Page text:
When Behrouz Boochani, Kurdish-Iranian human rights activist/journalist/writer was in the Australian-run offshore refugee detention camp, in Manus Island, Papua New Guinea he secretly wrote around one hundred articles and a book and made a film all on his smartphone: the multi award-winning book No Friend but the Mountains: Writing from Manus Prison and the critically acclaimed co-directed film “Chauka, Please Tell Us the Time” (with Arash Kamali Sarvestani). Through writing and art he was able to share his harrowing story with the world. He is joined by his longtime collaborator and translator Dr. Omid Tofighian. Boochani and Tofighian, together with several other participants, feature in the free online symposium Border Trouble: Migration, Research Creation Art & Policy April 26-29, 2021, in which the power of migrants telling their own stories to influence governments and communities, will be discussed.
In addition to the Boochani and Tofighian event, the 4-day, free online conference, co-hosted by Ryerson and London South Bank Universities will include 3 other interactive sessions, including:
- A workshop exploring human rights stories through performance, led by UK-based artist Sebastian Aguirre.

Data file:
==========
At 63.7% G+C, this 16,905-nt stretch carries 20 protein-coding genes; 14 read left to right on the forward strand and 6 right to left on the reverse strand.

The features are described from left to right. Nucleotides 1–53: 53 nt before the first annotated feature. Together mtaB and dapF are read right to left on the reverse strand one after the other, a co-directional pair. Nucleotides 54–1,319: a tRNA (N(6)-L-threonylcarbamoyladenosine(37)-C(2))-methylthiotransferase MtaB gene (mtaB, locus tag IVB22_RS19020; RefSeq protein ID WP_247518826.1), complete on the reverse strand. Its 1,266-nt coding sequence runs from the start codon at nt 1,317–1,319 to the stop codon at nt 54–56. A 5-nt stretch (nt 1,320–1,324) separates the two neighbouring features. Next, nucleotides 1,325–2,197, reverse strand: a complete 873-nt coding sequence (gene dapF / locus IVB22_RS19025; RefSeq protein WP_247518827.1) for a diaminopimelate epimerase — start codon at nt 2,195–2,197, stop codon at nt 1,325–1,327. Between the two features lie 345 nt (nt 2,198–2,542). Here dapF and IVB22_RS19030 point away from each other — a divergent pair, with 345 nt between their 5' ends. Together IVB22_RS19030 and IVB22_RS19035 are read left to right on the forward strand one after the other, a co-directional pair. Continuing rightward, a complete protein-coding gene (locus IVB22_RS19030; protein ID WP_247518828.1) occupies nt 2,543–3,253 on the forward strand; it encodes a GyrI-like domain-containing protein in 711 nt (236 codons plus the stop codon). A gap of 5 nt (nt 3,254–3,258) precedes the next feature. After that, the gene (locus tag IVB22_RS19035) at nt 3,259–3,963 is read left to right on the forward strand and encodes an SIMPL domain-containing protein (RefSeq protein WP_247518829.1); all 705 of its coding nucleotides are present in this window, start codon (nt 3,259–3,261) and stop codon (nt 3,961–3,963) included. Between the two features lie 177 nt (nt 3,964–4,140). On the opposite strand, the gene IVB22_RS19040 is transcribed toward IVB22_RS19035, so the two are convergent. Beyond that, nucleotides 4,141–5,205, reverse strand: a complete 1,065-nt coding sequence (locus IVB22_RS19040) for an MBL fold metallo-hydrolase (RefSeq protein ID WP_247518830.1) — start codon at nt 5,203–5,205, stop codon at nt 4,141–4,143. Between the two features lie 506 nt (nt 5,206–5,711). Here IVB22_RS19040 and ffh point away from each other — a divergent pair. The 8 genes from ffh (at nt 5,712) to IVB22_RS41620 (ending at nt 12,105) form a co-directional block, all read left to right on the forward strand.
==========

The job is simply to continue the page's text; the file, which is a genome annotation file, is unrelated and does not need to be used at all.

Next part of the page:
- A panel discussion featuring three migrant art-practitioners/companies exploring what it means to create migrant-situated knowledge through creative practice.
- A final session bringing together researchers from Project Finding Home to discuss experiences and findings of their three-year SSHRC-funded project. They’ll highlight intersections and key insights from their international research creation activities.
The symposium will address some of the following questions:
- How can art practice become a space where citizenship is performed by homeless or underhoused refugees and asylum seekers?
- How can these practices be mobilized as knowledge that can impact the host culture?
- How can research creation enhance, contradict, complement, or reinvent the official process of crossing a border, finding housing and striving for citizenship?
- How can arts-based research impact policy?
The symposium is the culminating event of Project Finding Home, a SSHRC-funded 3-year international project exploring the complex intersection between forced migration and new place-making strategies through art and storytelling. Visit www.projectfindinghome.net for more information about our work.